One of the things that you should definitely not miss, especially if you want to go out at night, is Chapel Street, a very alternative shopping street with lots of cafes, fashion brands, shops and clubs to enjoy. Check out the Melbourne itinerary for more tips.
FINAL THOUGHTS – MOST BEAUTIFUL PLACES TO SEE IN AUSTRALIA
Hopefully, this post has helped you find out about the most beautiful places in Australia – given its size and the many gorgeous places to visit. It is probably not possible to visit all those places in one trip. So, there will always be a reason for re-visiting Australia.
Did you know that I studied in Australia for one year, and back then, my nightmare was to do a road trip in Australia?
Now, road tripping Australia is on my bucket list – to road trip through this huge country and discover the most beautiful places it has to offer!
Things change, and the older I get, the more I want different things in life.
I once did a bus trip from Melbourne to Sydney, and if it had not been for my cousins, I probably would have died out of boredom. And now, I cannot wait to pack up my dog and buy a campervan (this also changed, as I used to prefer sporty cars once upon a time) and travel Australia.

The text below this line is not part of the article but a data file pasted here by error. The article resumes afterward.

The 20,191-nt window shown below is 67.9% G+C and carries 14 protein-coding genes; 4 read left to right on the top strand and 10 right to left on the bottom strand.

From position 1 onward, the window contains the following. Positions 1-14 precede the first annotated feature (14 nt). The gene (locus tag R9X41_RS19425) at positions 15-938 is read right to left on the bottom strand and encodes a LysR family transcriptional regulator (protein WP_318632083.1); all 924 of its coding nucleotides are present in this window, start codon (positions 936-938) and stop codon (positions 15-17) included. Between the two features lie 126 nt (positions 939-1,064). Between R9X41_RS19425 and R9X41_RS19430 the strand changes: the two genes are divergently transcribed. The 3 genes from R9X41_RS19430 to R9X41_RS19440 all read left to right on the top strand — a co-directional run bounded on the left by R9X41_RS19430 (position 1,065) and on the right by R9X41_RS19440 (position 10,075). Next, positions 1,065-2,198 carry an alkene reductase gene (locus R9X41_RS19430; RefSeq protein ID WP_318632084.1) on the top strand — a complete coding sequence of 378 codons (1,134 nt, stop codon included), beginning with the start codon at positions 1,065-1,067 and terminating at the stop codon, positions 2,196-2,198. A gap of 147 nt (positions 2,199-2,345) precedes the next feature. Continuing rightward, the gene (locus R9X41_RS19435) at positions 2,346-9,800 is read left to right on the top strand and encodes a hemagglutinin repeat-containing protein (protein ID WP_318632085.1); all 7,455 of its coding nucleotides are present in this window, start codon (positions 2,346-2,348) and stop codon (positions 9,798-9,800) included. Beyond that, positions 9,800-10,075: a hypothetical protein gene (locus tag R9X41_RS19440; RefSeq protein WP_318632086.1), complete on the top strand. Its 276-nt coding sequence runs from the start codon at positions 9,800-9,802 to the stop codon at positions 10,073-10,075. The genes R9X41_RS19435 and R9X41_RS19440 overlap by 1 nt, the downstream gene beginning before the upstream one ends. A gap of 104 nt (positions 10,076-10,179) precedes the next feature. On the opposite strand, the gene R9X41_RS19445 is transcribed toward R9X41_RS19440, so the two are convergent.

Of course, I would pack my tech stuff. I mean, I am not a nerd, but I need my phone and laptop 🙂
My camper would be full of important items that I need for my travels, such as travel gear and clothes. But that is the reason that I prefer a campervan over a normal car – I would like to take more things with me.
As mentioned, I would like to take my dog, and he has a lot of stuff.
Seriously, sometimes his stuff is more than mine – I would take his box, his special food, his toys, his little bed, and towels… at the very least!
Since Australia can be quite hot or cold, depending on where you are, I would like to take clothes… a lot of them. I like to be prepared!
But what is there to see in Australia that has made me change my mind and add an Australia road trip to my list?
Here are some must-see spots for an Australian road trip.
I would love to start in Melbourne – this city has become my third home and I have great memories. If you ever visit Australia, make sure to add this to your Australia itinerary.
This beautiful city, which I used to call home for about one year, is the capital of the southeastern state of Victoria and never ceased to amaze me! Seeing the gorgeous Yarra River, visit the Royal Botanic Garden, and chill at the stunning beaches! There is definitely something for everyone.